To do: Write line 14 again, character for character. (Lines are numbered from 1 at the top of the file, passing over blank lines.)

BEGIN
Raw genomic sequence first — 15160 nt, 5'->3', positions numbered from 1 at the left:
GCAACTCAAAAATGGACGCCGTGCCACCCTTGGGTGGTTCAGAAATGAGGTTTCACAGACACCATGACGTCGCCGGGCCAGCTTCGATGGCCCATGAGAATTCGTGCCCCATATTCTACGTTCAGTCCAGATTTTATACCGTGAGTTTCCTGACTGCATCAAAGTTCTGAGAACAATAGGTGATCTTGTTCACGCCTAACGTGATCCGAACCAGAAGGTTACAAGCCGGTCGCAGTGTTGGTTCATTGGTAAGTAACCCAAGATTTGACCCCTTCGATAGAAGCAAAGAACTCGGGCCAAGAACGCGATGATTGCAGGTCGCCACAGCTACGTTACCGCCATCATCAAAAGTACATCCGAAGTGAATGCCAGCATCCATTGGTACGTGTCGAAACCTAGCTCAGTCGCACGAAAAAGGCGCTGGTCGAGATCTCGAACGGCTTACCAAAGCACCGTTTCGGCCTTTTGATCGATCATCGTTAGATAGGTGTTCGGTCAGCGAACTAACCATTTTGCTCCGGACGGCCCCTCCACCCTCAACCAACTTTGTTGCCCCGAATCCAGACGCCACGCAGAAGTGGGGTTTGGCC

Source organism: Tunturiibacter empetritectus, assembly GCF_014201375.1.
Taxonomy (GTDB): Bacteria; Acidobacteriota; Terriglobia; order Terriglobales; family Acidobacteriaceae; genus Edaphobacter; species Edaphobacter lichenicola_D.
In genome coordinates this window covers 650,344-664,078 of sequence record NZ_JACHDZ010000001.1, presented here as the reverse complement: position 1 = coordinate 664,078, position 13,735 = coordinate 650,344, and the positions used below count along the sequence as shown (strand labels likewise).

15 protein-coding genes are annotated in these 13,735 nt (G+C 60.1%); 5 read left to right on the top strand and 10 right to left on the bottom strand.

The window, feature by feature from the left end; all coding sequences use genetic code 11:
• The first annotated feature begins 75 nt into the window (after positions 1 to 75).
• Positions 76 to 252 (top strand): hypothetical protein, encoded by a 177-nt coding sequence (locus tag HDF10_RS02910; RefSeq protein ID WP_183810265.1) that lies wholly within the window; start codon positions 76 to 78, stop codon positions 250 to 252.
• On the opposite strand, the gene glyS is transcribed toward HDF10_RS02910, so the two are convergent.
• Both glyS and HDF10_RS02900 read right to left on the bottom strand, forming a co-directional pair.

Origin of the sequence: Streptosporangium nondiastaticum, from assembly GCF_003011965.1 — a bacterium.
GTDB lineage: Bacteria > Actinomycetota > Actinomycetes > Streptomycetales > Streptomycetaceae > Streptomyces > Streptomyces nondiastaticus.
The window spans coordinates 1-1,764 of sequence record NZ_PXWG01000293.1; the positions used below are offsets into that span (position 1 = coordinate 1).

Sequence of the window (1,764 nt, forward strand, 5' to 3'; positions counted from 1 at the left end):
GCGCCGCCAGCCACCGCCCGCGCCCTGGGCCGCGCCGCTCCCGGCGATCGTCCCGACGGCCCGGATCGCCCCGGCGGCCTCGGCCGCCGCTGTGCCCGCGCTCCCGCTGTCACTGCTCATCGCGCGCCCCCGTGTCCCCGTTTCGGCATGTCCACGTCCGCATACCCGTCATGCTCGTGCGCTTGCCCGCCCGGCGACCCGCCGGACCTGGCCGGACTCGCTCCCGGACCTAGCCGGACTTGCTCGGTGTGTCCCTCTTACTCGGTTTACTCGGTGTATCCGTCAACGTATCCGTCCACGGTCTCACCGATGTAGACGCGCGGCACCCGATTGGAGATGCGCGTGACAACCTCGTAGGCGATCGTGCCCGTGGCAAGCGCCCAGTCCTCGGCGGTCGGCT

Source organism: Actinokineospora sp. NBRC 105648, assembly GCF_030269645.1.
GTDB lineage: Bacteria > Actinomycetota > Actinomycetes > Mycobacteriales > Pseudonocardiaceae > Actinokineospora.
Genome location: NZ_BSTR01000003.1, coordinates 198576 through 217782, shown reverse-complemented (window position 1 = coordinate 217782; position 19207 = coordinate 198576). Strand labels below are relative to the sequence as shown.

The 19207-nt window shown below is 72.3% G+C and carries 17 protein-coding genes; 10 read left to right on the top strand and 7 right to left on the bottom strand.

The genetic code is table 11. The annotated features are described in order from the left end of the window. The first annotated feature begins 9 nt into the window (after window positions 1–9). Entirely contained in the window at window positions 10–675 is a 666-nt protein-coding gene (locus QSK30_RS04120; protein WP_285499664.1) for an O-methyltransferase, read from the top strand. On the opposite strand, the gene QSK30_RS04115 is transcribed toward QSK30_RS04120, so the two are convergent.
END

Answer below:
The window spans coordinates 1-1,764 of sequence record NZ_PXWG01000293.1; the positions used below are offsets into that span (position 1 = coordinate 1).